Inspiring Stories

‘She Nursed My Body, Mind and Spirit’: Methodist Hospital Nurse Makes Lasting Impact During Patient’s 12-Hour Stay

Published: Feb. 7, 2022

Marcia Gerard has a history of kidney stones, but the episode she had in the early hours of Nov. 7 was nearly unbearable.

When she arrived at the Methodist Hospital Emergency Department (ED) around 3 a.m., she was dehydrated and had elevated blood pressure. Then there was the “outrageous” pain.

“It was one of the worst stones I’ve ever had,” she said.

The ED staff brought Marcia’s pain under control and stabilized her condition. She was moved to the Short Stay Unit before having minimally invasive surgery to remove the stone, then returned to the unit before being discharged.

In all, Marcia was at the hospital for about 12 hours. But in that time, one nurse made an unforgettable impact on her.


Marcia Gerard with her brother David
Marcia Gerard with her brother David Gerard

Small Details Make a Big Difference

When Marcia arrived in her room after leaving the ED, she was greeted by Michelle Warner, ADN, RN. The nurse wasted no time assuring her patient that she’d take great care of her – just the words she needed to hear, Marcia said.

“She was immediately communicating with me,” she said. “There were no surprises. She told me each step, and she would look at me right in the eye. She was so intentional while getting me prepared for the next stage – taking me to the OR. Everything she did was clockwork.”

Meanwhile, Warner seamlessly balanced Marcia’s emotional needs.

“My mind was going a million places,” she said. “Is there something else going on here? Is this worse than a stone? Michelle would make a nice light comment. She would encourage me that things were going to be OK. She was lighthearted but not flippant. She kept me from getting down.”

Warner said it’s important to her that each patient receives that kind of personalized care.

“No one wants to feel like a number, especially when they’re in pain or not feeling well,” she said. “They’re away from home and alone most of their hospital stay. I want my patients to know that I've got their back. I try to put myself in their shoes and think about ways that I can make their stay less stressful and more comfortable. I really believe it’s the small details that make a difference in their experience.”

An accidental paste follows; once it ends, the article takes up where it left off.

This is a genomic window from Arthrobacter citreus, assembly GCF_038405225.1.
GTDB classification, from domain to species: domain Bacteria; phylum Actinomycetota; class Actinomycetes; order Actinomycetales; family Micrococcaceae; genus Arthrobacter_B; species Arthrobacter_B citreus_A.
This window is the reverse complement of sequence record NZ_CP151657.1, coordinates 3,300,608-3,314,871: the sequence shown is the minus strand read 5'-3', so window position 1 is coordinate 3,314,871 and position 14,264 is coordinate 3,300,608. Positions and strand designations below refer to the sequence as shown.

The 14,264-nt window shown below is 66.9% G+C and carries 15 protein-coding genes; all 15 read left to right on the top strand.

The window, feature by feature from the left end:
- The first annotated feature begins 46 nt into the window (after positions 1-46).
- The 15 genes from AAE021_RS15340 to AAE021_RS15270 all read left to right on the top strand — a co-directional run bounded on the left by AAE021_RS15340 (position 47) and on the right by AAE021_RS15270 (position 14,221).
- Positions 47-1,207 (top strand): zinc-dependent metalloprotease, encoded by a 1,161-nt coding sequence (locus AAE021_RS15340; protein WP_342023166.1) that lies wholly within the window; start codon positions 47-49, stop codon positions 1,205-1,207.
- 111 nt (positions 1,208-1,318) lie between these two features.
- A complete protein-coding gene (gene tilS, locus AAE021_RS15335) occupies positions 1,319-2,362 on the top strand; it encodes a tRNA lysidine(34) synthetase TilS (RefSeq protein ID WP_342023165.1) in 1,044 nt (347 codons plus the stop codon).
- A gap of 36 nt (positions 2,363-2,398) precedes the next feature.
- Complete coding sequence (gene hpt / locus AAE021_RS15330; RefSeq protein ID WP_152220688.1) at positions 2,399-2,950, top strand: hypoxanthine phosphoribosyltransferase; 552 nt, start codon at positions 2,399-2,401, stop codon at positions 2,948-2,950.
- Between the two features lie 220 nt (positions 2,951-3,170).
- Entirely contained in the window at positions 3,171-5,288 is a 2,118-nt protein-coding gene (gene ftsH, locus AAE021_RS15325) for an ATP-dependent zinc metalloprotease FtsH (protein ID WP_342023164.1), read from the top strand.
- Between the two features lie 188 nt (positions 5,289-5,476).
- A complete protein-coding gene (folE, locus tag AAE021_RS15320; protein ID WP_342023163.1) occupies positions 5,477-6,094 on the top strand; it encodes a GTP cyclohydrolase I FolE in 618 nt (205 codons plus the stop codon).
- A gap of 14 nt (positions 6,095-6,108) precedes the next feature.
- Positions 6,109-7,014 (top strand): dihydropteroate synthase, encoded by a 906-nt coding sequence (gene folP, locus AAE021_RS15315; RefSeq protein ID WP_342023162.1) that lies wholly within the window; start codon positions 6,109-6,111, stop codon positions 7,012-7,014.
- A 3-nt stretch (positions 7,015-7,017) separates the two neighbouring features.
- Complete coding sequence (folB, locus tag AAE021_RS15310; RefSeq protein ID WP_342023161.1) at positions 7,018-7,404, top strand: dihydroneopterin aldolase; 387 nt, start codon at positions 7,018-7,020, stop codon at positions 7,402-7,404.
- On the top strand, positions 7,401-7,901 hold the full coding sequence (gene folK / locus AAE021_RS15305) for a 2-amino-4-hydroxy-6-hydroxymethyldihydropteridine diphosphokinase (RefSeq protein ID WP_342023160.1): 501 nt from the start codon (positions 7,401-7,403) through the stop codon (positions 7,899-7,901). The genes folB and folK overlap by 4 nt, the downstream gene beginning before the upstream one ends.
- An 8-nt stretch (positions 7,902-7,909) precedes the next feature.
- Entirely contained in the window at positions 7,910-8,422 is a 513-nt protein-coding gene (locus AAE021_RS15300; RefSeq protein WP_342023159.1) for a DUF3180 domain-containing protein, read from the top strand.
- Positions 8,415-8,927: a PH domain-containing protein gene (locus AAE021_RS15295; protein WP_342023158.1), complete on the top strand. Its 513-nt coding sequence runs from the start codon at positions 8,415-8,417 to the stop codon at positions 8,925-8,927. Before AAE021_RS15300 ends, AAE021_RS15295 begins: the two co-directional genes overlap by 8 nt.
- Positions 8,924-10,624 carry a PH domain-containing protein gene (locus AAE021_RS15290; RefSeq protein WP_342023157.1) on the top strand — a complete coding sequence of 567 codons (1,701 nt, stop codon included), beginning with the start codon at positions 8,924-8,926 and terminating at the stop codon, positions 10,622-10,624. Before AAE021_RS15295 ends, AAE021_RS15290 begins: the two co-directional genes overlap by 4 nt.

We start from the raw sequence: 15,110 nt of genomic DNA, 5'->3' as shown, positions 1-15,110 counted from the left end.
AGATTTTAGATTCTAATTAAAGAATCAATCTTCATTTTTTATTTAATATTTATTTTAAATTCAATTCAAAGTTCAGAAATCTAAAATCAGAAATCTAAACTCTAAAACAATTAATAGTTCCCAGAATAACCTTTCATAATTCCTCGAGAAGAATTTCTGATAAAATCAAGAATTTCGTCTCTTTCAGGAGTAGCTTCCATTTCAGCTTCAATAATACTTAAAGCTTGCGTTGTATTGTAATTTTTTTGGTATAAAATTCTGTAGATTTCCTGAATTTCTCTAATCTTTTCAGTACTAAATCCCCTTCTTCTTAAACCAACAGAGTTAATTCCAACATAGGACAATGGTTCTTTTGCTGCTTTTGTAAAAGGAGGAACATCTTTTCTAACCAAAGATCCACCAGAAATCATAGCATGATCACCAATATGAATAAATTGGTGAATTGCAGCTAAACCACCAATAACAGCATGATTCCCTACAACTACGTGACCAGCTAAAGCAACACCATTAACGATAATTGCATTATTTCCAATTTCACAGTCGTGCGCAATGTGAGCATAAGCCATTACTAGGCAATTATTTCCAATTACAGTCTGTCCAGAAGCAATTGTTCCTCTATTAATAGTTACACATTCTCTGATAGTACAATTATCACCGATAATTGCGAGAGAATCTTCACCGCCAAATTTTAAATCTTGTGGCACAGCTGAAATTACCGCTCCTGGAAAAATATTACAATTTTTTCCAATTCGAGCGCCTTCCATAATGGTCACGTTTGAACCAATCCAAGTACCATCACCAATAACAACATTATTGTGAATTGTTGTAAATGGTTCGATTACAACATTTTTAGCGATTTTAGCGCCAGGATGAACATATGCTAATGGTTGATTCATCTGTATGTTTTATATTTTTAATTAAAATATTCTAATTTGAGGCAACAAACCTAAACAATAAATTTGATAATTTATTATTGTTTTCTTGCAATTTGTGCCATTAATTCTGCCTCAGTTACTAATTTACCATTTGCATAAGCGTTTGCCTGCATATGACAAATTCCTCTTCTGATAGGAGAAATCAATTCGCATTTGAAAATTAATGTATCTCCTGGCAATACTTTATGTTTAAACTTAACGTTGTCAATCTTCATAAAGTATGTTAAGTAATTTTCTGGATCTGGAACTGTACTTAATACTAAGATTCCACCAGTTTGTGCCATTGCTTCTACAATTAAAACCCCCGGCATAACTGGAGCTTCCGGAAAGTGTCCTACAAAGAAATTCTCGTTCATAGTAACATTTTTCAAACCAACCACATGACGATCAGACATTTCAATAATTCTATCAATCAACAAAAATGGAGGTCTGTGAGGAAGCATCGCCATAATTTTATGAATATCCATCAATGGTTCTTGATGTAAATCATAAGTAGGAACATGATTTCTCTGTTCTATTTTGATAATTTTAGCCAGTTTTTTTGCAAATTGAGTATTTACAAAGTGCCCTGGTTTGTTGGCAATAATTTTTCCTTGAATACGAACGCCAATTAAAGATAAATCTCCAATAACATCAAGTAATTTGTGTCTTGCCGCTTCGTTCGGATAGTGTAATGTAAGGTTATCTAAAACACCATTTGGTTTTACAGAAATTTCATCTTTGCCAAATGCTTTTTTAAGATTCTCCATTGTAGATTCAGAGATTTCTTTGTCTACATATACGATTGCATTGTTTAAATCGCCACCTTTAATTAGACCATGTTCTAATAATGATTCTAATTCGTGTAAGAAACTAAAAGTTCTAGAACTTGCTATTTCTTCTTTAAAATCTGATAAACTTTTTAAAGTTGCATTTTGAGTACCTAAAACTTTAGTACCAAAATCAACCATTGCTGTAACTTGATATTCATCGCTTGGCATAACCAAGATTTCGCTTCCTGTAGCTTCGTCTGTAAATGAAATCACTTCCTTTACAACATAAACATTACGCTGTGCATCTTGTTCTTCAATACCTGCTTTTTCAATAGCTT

“A Wonderful Experience”

While in surgery, the reason for Marcia’s extreme pain became clear. Not only was a large stone stuck in her ureter, unable to be passed, but a second stone was present in the same kidney. Urologist Patrick Leu, MD, performed a ureteroscopy, guiding tools through Marcia’s urinary canal to locate and remove both stones.

When she returned to the Short Stay Unit, there was Warner to help her with recovery. That included a white board with a checklist of goals Marcia needed to achieve before heading home. And even as Marcia’s discharge neared, Warner continued doing all she could to put her patient in the best position possible.

“She took the time to go through the discharge process with me,” Marcia said. “I thought, this is a turnaround quick-stay floor, but she didn’t treat me like I was on a conveyer belt. I felt like I had the time that I needed to absorb all the information she was sharing. I said, ‘Wow, Michelle. You have really made this a wonderful experience for me.’”

That experience extended to Marcia’s brother David Gerard, who accompanied her to the hospital before leaving for work and then returning.

“I just thought it was significant the way she included David each step of the way during my stay,” Marcia said. “He was waiting in my room by the time I got back from Recovery.  Michelle had fully informed him on what had been done and what to expect going forward.  David appreciated her doing all those things to alleviate his concerns, too.”



Honoring Extraordinary Care

Before she left the hospital, Marcia decided she needed to do something more to thank Warner. She soon nominated her for The DAISY Award, which honors nurses for their extraordinary skill and compassion.

Warner was recognized with the award during a ceremony last month. Her immediate reaction was shock, she said, and the surprise hasn’t worn off.

“I don't like being the center of attention, so receiving this award was a bit uncomfortable,” she said. “I kept thinking that I work with so many good nurses, and this award could go to any of them. I guess I'm surprised by the response to my care. In my mind, I'm just doing what I would expect if a nurse was taking care of me. I'm honored to receive this award.”

In nominating Warner for the award, Marcia wrote about all the ways Warner went above and beyond during those 12 hours. But her closing compliment may have summed up Warner’s care best.

“She nursed my body, mind and spirit.”

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About the Author

Patrick Smith, a content strategist for Methodist Health System, has over a decade of experience writing and editing for newspapers and other publications. He enjoys meeting new people and telling stories that highlight Methodist's mission to deliver The Meaning of Care.

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